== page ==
The Court then went on to consider whether the removal of the Applicants amounted to a violation of the right to freedom of expression.
The parties agreed that there had been an interference with the right under Article 10 of the Convention. The Court then considered whether the removal was “prescribed by law”, which required that the measure be made pursuant to a law and that the relevant law be drafted so an individual could foresee the consequences of breaching that law. In the present case, the Court acknowledged that section 43 of the Parliament Act did not contain explicit provisions entitling security officers to remove accredited journalists from the Parliament gallery, but concluded that it was not unreasonable that such a power was read into the provision by the Constitutional Court. Accordingly, the Court concluded that the removal met the requirement of being “prescribed by law”. It was also satisfied that the interference pursued the legitimate aims of ensuring public safety and the prevention of disorder.
As to whether the removal was “necessary in a democratic society”, the Court began by noting that the debate about the state budget had been a matter of public interest. The Court also acknowledged the authority of the Parliament of Macedonia to react when lawmakers engage in disorderly conduct that disrupts the normal functioning of the legislature. At the same time, the Court held that the disturbance in Parliament and the way in which the authorities handled it were “matters of legitimate public interest” and, therefore, the media had “the task of imparting information on the event, and the public had the right to receive such information.” [para. 75]
The Court further reiterated the vital role of the media as a “watchdog”, particularly in circumstances where authorities attempt to contain disorder. The Court noted that the presence of the media ensures that “authorities can be held to account for their conduct vis-à-vis the demonstrators and the public at large when it comes to the policing of large gatherings, including the methods used to control or disperse protesters or to preserve public order.” [para. 75] As such, the Court held that any attempt to remove journalists from the scene of public disorder or demonstrations should be subject to “strict scrutiny”, even more so when they are reporting the disorderly conduct of lawmakers. [para. 75] This level of scrutiny, according to the Court, required the examination of (i) whether the removal was based on a reasonable assessment of the facts, (ii) whether the applicants were able to report the incident, and (iii) the applicants conduct.
In the present case, the Court did not view the disorderly conduct in the Parliament as sufficient to justify the removal of the journalists from the gallery, particularly because there was no indication that the behavior of the opposition lawmakers would have put the Applicants’ lives and physical integrity in danger. While there was some evidence that physical objects were thrown into to the Chamber, the Court noted the government’s failure to provide explanation as to the type or number of objects thrown and whether any of them had reached the gallery. Furthermore, there was no evidence that the journalists’ posed a threat to public safety, order in the Chamber or otherwise. The Court observed, instead, that they were passive bystanders. Also, notwithstanding the conflicting accounts as to whether the Applicants were able to effectively report the events unfolding in the Chamber subsequent to their removal, the Court ruled that the removal of the Applicants and other media representatives entailed “immediate adverse effects that instantaneously prevented them from obtaining first-hand and direct knowledge based on their personal experience of the events unfolding in the Chamber.” [para. 84] Consequently, the removal of the journalists was not “necessary in a democratic society”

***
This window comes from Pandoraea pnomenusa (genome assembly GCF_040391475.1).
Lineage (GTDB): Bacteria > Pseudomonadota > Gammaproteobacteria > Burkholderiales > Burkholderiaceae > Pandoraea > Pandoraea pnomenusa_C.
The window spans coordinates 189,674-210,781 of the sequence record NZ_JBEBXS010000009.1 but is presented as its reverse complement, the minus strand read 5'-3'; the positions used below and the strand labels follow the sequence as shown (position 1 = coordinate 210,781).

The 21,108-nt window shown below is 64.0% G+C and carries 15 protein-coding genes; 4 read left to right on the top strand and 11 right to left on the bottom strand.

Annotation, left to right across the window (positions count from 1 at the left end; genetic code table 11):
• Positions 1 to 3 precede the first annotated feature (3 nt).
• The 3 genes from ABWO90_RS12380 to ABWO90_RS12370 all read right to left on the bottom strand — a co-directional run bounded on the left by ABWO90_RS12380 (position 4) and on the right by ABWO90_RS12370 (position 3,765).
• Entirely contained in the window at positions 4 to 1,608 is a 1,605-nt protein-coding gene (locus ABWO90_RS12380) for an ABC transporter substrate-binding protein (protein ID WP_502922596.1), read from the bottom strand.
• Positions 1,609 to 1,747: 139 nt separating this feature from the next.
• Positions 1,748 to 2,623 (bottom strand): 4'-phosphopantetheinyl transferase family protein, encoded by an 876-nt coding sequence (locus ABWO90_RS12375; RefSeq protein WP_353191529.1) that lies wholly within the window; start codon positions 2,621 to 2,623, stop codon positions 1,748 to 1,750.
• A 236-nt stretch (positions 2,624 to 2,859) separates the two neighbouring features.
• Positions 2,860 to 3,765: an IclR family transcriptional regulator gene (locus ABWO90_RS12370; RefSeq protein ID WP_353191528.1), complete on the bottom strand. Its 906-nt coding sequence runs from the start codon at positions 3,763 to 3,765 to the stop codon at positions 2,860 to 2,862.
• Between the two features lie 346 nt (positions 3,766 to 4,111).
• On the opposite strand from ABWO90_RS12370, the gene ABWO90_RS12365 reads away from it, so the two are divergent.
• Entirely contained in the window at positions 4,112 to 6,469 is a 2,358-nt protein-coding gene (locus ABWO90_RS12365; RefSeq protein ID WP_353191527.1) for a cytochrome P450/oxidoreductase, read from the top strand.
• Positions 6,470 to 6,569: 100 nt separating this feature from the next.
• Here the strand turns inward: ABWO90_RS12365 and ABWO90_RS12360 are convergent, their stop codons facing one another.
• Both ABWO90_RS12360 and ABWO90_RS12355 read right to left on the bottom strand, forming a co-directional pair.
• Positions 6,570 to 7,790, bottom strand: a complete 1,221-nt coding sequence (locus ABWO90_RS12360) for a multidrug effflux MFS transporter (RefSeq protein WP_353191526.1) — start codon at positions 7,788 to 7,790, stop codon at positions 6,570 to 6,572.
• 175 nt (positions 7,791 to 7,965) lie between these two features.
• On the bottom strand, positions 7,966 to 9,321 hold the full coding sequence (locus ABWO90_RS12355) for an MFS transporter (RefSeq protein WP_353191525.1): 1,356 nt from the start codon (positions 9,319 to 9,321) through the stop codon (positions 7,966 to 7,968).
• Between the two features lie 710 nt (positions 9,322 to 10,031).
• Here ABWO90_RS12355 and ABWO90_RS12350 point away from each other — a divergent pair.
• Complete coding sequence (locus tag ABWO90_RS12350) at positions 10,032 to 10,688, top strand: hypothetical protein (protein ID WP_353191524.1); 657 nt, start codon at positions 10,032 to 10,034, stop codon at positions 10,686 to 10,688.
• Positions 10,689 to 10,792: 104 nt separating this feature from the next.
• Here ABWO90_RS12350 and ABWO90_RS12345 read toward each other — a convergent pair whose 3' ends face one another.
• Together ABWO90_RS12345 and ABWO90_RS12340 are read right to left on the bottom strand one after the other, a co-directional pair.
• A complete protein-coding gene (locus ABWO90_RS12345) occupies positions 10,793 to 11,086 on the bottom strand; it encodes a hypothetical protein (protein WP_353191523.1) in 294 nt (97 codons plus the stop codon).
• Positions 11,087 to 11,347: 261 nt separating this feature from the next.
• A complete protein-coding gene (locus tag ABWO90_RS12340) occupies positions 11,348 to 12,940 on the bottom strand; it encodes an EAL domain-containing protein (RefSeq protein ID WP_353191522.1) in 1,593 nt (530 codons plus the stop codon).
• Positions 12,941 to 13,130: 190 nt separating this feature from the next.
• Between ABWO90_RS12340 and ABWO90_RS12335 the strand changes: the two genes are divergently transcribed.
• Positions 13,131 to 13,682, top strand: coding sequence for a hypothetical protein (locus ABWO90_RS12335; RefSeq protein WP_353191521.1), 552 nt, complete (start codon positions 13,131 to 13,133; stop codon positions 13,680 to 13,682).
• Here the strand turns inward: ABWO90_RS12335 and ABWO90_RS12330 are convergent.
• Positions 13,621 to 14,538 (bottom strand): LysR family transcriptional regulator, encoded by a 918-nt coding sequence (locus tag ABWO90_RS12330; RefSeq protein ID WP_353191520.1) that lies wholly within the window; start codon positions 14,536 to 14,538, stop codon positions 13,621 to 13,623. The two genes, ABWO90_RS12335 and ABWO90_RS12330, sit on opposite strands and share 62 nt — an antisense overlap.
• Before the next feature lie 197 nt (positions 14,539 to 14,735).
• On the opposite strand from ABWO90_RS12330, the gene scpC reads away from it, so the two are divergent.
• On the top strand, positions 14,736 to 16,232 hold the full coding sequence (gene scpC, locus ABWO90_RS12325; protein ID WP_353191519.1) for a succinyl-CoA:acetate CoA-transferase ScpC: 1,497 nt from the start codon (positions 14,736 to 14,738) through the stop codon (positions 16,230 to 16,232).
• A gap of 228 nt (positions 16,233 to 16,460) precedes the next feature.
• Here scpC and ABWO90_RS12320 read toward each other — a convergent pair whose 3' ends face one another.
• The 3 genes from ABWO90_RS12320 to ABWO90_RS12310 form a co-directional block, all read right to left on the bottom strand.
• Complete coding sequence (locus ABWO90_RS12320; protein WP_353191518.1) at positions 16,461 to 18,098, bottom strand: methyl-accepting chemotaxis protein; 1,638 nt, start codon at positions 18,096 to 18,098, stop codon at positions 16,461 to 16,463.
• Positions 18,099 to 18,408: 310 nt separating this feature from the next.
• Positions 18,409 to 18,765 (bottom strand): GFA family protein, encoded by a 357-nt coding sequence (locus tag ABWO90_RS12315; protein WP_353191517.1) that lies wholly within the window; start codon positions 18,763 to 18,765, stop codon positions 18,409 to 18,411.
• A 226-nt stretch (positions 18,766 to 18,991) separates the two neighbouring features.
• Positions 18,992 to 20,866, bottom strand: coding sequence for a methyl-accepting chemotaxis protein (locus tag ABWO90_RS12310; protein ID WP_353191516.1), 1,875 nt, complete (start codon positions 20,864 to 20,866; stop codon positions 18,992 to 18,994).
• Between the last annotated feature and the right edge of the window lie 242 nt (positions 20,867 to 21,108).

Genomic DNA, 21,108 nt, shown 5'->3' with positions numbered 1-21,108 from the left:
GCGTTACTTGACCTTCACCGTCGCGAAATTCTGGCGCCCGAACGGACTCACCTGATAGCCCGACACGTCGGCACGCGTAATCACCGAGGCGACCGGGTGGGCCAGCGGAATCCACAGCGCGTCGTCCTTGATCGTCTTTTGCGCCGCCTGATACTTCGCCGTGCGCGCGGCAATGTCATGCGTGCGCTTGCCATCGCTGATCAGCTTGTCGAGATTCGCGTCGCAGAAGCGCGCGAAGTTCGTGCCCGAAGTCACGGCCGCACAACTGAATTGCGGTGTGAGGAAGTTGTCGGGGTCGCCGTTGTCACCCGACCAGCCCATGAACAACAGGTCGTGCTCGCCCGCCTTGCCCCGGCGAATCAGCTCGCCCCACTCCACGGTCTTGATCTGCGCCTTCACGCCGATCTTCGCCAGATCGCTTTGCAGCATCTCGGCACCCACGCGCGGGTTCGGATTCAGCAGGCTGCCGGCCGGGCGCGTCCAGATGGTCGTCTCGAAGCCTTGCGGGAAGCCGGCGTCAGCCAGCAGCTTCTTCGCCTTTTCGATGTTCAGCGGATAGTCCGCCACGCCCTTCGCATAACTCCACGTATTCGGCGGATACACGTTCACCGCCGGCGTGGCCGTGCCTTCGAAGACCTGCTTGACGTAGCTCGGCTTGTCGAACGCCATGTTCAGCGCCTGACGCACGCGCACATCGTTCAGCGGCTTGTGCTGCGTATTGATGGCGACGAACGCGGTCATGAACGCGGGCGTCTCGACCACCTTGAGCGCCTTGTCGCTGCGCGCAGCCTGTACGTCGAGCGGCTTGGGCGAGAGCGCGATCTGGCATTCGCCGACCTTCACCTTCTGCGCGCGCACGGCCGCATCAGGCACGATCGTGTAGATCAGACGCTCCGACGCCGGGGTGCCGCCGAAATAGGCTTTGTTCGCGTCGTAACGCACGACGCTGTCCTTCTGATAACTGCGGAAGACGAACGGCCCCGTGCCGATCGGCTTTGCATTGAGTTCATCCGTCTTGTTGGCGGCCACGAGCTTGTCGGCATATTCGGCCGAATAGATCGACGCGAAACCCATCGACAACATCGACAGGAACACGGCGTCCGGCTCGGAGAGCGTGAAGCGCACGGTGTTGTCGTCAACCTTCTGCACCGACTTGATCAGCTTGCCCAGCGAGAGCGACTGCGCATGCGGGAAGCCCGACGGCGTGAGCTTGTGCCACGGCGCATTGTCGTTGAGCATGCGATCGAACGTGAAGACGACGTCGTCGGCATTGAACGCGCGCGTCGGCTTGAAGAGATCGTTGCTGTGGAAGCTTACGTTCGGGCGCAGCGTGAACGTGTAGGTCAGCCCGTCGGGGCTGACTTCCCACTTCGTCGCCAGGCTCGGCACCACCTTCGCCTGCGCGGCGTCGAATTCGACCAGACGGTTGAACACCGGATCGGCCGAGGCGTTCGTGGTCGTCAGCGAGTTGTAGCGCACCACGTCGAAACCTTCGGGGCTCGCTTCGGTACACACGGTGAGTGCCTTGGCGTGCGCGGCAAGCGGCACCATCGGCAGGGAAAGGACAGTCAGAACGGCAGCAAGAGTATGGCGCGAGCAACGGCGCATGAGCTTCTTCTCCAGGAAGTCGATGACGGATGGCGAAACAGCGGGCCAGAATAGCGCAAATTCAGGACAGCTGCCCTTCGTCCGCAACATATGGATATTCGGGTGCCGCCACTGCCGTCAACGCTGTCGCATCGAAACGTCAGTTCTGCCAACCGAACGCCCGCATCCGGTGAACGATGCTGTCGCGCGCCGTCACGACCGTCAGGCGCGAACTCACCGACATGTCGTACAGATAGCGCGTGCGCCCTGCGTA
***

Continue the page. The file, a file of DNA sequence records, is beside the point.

Based on the foregoing reasons, the Court found a violation of Articles 6 and 10 of the Convention.
Decision Direction indicates whether the decision expands or contracts expression based on an analysis of the case.
This decision expands expression by recognising that the removal of journalists from parliament can amount to a violation of the right to freedom of expression, particularly where the journalists are passive bystanders and observers to the disruptive activity of other individuals in parliament. The judgment highlights the need for strong evidence of a threat to either the journalists’ or the public’s safety to justify the removal of journalists from a press gallery. In the judgment, the Court highlights the vital role the press play in observing and reporting on how the authorities handle public disorder. This decision compliments other international (e.g. Gauthier v. Canada) and domestic (e.g. Primedia Broadcasting v. Speaker of the National Assembly) judgments recognising the importance of safeguarding the media’s ability to report on parliamentary proceedings.
Global Perspective demonstrates how the court’s decision was influenced by standards from one or many regions.
Case significance refers to how influential the case is and how its significance changes over time.